The Duke of Cambridge says more education and political action is needed to tackle climate change, as he visited a melting glacier in Pakistan. The trip to a remote mountain location in the north of the country came on the third day of the royal tour. The duke and duchess were shown how the Chiatibo Glacier had retreated rapidly in recent years due to global warming.
BBC 16th Oct 2019 read more »
Warmer nights caused by climate change are leading forest birds to build nests and lay eggs earlier in spring, according to Scottish researchers. Scientists warned the chicks might be hatching after their main source of food is most plentiful. This is because warmer temperatures are also causing caterpillar numbers to peak earlier. A team from the University of Edinburgh analysed data from 40 Scottish sites over a five-year period. The team discovered birds decide when to reproduce based on night-time temperatures in the spring.
BBC 16th Oct 2019 read more »
Times 17th Oct 2019 read more »
Herald 16th Oct 2019 read more »
In addition to providing updated guidelines on which images our editors should use to illustrate the climate emergency, we have updated our style guide to introduce terms that more accurately describe the environmental crises facing the world. Our editor-in-chief, Katharine Viner, said: “We want to ensure that we are being scientifically precise, while also communicating clearly with readers on this very important issue”. These are the guidelines provided to our journalists and editors to be used in the production of all environment coverage across the Guardian’s website and paper: The urgency of climate crisis needed robust new language to describe it 1.) “climate emergency” or “climate crisis” to be used instead of “climate change” Climate change is no longer considered to accurately reflect the seriousness of the overall situation; use climate emergency or climate crisis instead to describe the broader impact of climate change. However, use climate breakdown or climate change or global heating when describing it specifically in a scientific or geophysical sense eg “Scientists say climate breakdown has led to an increase in the intensity of hurricanes”. 2.) “climate science denier” or “climate denier” to be used instead of “climate sceptic”. The OED defines a sceptic as “a seeker of the truth; an inquirer who has not yet arrived at definite conclusions”. Most “climate sceptics”, in the face of overwhelming scientific evidence, deny climate change is happening, or is caused by human activity, so ‘denier’ is more accurate.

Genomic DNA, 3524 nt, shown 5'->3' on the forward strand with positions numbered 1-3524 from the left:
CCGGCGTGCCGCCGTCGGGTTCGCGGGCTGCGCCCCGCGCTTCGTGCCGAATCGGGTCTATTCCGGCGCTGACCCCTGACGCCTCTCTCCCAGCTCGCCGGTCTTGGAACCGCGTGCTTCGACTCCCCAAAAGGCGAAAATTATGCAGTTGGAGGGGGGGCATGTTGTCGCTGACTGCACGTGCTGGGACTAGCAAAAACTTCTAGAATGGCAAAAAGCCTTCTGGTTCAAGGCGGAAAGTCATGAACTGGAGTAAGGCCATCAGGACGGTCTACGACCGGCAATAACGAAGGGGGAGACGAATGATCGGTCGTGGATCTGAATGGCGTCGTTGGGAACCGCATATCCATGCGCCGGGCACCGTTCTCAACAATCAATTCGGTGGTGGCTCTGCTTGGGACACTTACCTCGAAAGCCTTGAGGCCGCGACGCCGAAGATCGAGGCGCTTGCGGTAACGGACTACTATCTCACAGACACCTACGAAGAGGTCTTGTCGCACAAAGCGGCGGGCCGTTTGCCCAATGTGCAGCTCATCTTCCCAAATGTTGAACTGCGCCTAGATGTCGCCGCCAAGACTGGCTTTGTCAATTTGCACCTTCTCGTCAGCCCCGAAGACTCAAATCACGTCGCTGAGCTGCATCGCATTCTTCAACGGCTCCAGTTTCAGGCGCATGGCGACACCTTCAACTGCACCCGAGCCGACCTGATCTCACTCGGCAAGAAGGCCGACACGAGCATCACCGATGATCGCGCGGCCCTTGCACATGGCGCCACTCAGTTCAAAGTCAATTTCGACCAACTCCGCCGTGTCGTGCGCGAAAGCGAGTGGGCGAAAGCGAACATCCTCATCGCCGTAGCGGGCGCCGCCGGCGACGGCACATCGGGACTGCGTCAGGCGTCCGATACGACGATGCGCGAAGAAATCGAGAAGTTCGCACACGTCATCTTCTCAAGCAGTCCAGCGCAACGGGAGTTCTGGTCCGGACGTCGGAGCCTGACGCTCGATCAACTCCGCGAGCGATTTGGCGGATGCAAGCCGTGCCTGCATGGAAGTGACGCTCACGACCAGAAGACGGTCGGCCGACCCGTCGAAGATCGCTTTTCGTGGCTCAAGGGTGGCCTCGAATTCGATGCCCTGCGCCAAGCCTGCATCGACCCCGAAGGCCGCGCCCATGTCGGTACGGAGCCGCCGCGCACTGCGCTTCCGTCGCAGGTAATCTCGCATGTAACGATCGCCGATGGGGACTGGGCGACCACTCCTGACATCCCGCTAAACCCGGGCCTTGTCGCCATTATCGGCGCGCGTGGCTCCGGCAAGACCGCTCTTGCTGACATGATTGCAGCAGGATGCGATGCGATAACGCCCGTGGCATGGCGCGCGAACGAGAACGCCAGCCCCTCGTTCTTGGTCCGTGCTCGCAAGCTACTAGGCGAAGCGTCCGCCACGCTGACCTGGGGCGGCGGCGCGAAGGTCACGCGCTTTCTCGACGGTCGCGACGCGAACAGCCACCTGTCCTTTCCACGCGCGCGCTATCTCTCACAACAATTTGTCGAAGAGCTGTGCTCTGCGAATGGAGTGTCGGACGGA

Guardian 16th Oct 2019 read more »
This year is shaping up to be the second warmest on record for most surface temperature datasets, behind only the super-El Niño year of 2016. This is particularly noteworthy because 2019 has been characterised by a weak El Niño that has played little role in boosting temperatures.
Carbon Brief 16th Oct 2019 read more »